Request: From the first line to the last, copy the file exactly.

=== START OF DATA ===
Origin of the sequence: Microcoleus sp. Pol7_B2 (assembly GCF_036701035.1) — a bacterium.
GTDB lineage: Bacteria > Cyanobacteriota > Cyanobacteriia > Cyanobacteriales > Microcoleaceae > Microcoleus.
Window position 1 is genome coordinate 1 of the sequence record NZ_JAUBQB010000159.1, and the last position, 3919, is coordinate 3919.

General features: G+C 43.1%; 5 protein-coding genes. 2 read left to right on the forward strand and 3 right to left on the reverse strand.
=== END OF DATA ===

Origin of the sequence: Microcoleus sp. Pol7_B2 (assembly GCF_036701035.1) — a bacterium.
GTDB lineage: Bacteria > Cyanobacteriota > Cyanobacteriia > Cyanobacteriales > Microcoleaceae > Microcoleus.
Window position 1 is genome coordinate 1 of the sequence record NZ_JAUBQB010000159.1, and the last position, 3919, is coordinate 3919.

General features: G+C 43.1%; 5 protein-coding genes. 2 read left to right on the forward strand and 3 right to left on the reverse strand.